Re-enter Players with recorders
O, the recorders! let me see one. To withdraw with
you:--why do you go about to recover the wind of me,
as if you would drive me into a toil?
O, my lord, if my duty be too bold, my love is too
I do not well understand that. Will you play upon
My lord, I cannot.
I pray you.
Believe me, I cannot.
I do beseech you.
I know no touch of it, my lord.
'Tis as easy as lying: govern these ventages with
your lingers and thumb, give it breath with your
mouth, and it will discourse most eloquent music.
Look you, these are the stops.
But these cannot I command to any utterance of
harmony; I have not the skill.
Why, look you now, how unworthy a thing you make of
me! You would play upon me; you would seem to know
my stops; you would pluck out the heart of my
mystery; you would sound me from my lowest note to
the top of my compass: and there is much music,
excellent voice, in this little organ; yet cannot
you make it speak. 'Sblood, do you think I am
easier to be played on than a pipe? Call me what
instrument you will, though you can fret me, yet you
cannot play upon me.
A minced oath is an expression formed by adapting a blasphemous or taboo word or phrase, in order to reduce the offence it might cause. Since Shakespeare was writing under the watchful eye of a censor, in a time when Puritans were gaining influence, he couldn't write the full versions of any curses or swearwords or expletives. As a result we have various items - sblood, zounds, and the very common 'Marry' - which is a contraction of 'By the Virgin Mary'. There's even an argument that the word 'bloody' as a curse word came into use as a contraction of 'By Our Lady'! Likewise in episode 68 we have ‘God’s bodykins’ - a rather cute way for Hamlet to swear at Polonius.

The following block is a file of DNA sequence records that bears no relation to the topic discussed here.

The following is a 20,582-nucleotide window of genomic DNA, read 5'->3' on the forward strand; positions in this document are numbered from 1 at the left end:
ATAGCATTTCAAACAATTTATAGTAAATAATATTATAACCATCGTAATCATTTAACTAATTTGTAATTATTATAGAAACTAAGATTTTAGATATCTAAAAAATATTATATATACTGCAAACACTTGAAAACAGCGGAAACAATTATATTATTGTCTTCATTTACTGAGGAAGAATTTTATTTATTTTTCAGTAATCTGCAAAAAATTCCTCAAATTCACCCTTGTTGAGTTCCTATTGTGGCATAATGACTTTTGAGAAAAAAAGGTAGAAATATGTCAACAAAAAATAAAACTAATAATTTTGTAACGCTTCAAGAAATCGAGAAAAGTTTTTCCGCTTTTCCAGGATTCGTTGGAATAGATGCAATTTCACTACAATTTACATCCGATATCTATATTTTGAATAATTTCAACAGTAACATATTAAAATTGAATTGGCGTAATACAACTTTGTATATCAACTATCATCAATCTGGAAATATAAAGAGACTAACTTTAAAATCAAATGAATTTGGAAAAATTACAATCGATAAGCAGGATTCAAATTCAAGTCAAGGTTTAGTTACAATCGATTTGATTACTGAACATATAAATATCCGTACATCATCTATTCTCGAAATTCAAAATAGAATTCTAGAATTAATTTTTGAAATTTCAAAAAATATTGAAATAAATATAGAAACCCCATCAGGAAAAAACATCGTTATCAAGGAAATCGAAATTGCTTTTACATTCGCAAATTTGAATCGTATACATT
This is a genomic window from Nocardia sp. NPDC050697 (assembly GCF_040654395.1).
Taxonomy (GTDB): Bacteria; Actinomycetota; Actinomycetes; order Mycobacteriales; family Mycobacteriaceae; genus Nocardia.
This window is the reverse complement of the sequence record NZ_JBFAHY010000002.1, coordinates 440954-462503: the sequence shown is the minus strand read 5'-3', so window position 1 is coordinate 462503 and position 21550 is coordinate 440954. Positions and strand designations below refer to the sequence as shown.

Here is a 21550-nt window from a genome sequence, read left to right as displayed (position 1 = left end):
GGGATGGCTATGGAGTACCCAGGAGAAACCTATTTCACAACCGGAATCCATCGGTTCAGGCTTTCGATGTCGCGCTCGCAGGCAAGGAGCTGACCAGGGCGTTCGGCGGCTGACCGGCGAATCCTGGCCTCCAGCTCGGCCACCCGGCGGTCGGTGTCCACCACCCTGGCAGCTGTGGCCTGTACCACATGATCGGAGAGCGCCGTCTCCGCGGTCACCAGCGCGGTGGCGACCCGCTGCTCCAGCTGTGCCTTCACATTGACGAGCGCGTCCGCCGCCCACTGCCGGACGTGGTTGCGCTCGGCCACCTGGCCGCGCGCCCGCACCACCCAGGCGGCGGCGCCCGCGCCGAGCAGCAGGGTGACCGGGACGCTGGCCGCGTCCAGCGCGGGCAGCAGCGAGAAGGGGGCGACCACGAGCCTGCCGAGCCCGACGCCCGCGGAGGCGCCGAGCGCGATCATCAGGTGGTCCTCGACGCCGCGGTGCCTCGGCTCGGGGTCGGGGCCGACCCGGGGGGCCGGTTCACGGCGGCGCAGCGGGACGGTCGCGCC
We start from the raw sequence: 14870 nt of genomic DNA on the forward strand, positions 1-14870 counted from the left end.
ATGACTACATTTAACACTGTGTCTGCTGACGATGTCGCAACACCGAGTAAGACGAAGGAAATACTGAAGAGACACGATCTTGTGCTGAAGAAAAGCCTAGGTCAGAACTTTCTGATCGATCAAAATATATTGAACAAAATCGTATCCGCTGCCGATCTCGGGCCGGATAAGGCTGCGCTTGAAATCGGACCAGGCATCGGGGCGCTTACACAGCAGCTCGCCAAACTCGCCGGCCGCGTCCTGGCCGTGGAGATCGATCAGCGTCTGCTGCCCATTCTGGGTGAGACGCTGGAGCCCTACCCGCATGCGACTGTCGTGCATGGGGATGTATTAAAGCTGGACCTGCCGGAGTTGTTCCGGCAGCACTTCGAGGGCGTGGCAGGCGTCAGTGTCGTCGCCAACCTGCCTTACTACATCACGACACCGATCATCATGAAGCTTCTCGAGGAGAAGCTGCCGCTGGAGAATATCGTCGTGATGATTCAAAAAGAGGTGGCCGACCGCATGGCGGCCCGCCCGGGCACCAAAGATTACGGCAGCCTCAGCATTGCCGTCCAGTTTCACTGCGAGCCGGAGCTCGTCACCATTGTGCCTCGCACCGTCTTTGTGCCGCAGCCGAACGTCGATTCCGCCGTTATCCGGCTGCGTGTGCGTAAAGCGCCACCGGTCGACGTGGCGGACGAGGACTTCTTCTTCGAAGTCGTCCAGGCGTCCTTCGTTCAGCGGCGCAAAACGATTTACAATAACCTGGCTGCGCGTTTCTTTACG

Rhodri Lewis’ recent book Hamlet and the Vision of Darkness has a spectacularly good chapter all about imagery of hunting in the play. It’s an extraordinary new interpretation and very much worth a look. (Good news is that Prof. Lewis is completing a paperback version of the text, hopefully available very soon.
We have tantalisingly little information about the use of music in Shakespeare’s theatre. There’s a great variety of songs in the plays, and we’re led to believe that most (or even all) performances ended with a jig - a tradition that has been revived at Shakespeare’s Globe in London. The standard stage band could have included recognisable Elizabethan instruments like the lute, but also ones that are less familiar, including the viol (bass or treble), the citterne, the bandora or even the flute. Less commonly mentioned is the recorder - it’s entirely possible that Shakespeare weaves it into this corner of Hamlet because it is was then (as it is now) such a simple instrument to play, and it gives Hamlet a chance to mock Guildenstern even more savagely. As mentioned within this episode, there’s also a connection with hunting, as the recorder is quite similar to the kinds of simple pipes used to hunt and trap birds. For more information on music in Shakespeare’s theatre, click here.